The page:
Medical Alert Systems Covered by Medicare

Updated: Aug 08, 2022

Medical alert systems can save lives, but that doesn’t mean these personal alarms are covered by Medicare

Key Takeaways

  • Original Medicare doesn’t cover personal emergency response systems like Life Alert, but some Medicare Advantage plans and long-term care insurance offered by private health insurance companies may cover at least a portion of the cost of these medical alert services.
  • We’ve found that many manufacturers of personal emergency response systems offer limited discount promotions throughout the year that cover a month or two of monitoring, equipment cost or shipping, or some services such as fall detection.
  • Medicaid and other programs may cover medical alert systems for those with disabilities or seniors in need of financial assistance.

Are Any Medical Alert Systems Covered by Medicare?

Medical alert systems help seniors and vulnerable adults age in place by ensuring their safety and wellbeing in the event of an emergency. These personal alarms alert medical personnel in the event of an emergency. Unfortunately, they aren’t cheap. Users can expect to sign long-term contracts and pay set-up fees, equipment fees, mobile system fees, and/or monthly monitoring costs that can rack up into the tens of hundreds of dollars.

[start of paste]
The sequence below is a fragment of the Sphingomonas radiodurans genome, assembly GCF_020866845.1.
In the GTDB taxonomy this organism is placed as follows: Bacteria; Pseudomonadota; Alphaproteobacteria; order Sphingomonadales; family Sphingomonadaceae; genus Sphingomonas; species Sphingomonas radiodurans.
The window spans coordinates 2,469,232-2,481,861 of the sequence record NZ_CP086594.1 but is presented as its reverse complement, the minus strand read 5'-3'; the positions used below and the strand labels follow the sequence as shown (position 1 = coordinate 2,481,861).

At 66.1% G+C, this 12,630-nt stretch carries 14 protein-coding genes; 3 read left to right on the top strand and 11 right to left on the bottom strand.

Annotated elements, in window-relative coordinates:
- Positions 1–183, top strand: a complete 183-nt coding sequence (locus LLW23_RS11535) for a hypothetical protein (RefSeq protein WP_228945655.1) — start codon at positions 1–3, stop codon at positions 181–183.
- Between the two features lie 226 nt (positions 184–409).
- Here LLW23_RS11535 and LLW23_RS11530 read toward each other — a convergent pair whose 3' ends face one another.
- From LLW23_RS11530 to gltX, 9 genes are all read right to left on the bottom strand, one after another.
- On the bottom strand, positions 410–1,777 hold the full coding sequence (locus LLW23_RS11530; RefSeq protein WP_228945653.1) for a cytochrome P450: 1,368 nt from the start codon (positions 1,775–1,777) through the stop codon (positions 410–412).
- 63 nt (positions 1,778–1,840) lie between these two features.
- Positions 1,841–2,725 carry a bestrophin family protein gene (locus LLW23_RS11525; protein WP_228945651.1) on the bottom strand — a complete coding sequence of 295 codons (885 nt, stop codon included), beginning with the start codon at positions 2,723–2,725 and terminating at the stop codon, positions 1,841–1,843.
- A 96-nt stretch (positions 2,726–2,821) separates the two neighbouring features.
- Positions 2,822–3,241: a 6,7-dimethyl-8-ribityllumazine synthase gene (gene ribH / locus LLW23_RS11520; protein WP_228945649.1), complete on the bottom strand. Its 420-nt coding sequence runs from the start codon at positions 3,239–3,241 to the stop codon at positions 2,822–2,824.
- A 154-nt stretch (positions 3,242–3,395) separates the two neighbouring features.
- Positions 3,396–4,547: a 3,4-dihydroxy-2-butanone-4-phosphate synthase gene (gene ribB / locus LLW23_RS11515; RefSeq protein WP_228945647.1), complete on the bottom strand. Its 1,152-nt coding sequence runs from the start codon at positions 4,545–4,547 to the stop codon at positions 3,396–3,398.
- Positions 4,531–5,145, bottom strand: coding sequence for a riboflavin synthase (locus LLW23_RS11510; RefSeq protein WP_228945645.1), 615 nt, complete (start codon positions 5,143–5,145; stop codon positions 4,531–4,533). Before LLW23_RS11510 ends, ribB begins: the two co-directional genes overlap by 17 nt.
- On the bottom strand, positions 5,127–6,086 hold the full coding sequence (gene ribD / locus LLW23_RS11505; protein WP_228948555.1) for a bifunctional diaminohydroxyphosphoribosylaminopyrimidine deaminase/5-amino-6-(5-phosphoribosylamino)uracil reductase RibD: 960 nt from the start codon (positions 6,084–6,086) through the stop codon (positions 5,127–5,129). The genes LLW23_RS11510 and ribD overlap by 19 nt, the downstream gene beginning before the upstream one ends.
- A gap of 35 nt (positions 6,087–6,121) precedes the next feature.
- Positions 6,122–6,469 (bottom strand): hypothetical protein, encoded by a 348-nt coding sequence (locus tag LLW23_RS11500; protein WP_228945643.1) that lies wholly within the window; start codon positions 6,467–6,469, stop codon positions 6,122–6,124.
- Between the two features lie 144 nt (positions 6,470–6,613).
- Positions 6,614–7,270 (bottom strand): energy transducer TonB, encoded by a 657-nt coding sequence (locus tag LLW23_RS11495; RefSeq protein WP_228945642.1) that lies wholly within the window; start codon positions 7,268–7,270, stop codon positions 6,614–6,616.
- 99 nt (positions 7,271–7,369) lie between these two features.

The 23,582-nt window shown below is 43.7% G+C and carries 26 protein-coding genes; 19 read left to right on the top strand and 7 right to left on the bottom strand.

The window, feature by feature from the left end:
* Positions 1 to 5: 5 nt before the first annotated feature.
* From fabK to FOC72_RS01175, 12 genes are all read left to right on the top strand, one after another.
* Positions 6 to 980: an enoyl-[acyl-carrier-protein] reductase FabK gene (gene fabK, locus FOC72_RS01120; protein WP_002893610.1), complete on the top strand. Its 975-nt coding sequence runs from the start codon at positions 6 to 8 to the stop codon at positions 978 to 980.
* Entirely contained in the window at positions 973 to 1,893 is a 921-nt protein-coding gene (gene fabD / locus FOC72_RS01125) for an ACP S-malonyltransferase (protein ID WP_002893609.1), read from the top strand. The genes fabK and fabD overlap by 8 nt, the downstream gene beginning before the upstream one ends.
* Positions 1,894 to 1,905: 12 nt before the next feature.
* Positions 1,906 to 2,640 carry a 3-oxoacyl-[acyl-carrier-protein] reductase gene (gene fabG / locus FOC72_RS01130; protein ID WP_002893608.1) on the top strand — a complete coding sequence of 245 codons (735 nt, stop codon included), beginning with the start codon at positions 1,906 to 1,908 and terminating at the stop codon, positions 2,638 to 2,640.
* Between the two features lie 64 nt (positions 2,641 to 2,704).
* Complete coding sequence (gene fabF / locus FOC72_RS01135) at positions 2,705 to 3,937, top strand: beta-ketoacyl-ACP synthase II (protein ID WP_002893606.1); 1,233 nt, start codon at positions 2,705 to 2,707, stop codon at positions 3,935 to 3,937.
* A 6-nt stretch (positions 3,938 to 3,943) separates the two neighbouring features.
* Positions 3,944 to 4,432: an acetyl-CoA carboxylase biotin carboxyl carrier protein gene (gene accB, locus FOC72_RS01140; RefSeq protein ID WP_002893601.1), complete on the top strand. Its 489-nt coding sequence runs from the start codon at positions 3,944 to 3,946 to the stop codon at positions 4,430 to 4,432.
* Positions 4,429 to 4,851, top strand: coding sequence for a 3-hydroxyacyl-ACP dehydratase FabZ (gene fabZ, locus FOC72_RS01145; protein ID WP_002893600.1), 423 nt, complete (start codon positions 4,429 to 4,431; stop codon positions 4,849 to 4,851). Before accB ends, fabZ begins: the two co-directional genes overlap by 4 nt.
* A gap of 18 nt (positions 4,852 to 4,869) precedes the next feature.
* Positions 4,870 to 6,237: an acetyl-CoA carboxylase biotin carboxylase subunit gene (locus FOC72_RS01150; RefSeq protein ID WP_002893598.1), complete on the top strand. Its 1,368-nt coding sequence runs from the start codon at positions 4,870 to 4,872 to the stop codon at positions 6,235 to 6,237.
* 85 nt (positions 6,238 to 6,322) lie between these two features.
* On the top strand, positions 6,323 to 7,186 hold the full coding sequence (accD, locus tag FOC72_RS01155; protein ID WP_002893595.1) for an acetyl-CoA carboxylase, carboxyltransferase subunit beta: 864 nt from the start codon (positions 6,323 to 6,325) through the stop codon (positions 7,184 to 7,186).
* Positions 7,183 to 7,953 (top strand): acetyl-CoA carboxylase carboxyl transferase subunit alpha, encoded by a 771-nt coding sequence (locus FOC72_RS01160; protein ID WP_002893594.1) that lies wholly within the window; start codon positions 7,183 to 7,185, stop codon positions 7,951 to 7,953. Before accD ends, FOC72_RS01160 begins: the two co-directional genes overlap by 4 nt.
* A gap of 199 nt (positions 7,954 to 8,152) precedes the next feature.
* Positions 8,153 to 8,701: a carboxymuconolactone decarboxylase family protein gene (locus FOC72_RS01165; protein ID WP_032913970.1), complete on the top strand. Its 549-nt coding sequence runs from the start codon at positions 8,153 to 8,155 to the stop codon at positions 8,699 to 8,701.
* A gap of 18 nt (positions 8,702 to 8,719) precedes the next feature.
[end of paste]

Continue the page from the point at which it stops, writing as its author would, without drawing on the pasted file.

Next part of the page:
Because these personal emergency response systems (sometimes referred to as Medicare alert systems) provide a critical and potentially life-saving service, it seems logical that they would be covered by Medicare—our country’s health insurance program for seniors. But, think again; medical alert systems are not covered by Original Medicare.

Luckily some programs, including Medicaid and private insurance, provide coverage for personal alarms.

Medicare Versus Medicaid

Because of their similar names, Medicare and Medicaid are often confused. Though they’re both government-run programs, they’re operated and funded by different areas of government, and, for the most part, serve two different populations.

Medicare is a federal program that provides health coverage for people who are 65 years or older or those younger than 65 with disabilities, regardless of income.

Medicaid is a federal program administered by individual states that provide health coverage for people with very low incomes.

It’s possible to be eligible for both Medicare and Medicaid, in which case, the two programs work together to provide health coverage at a lower cost.

Medicare and Medicaid look at medical alert service coverage differently.

Medicare Coverage Of Medical Alert Systems

Original Medicare coverage includes Part A and Part B. Medicare Part A covers inpatient hospital stays, care in a skilled nursing facility, hospice care, and some home health care. Medicare Part B covers certain doctors’ services, outpatient care, medical supplies, and preventive services. Neither Part A or Part B cover medical alert systems.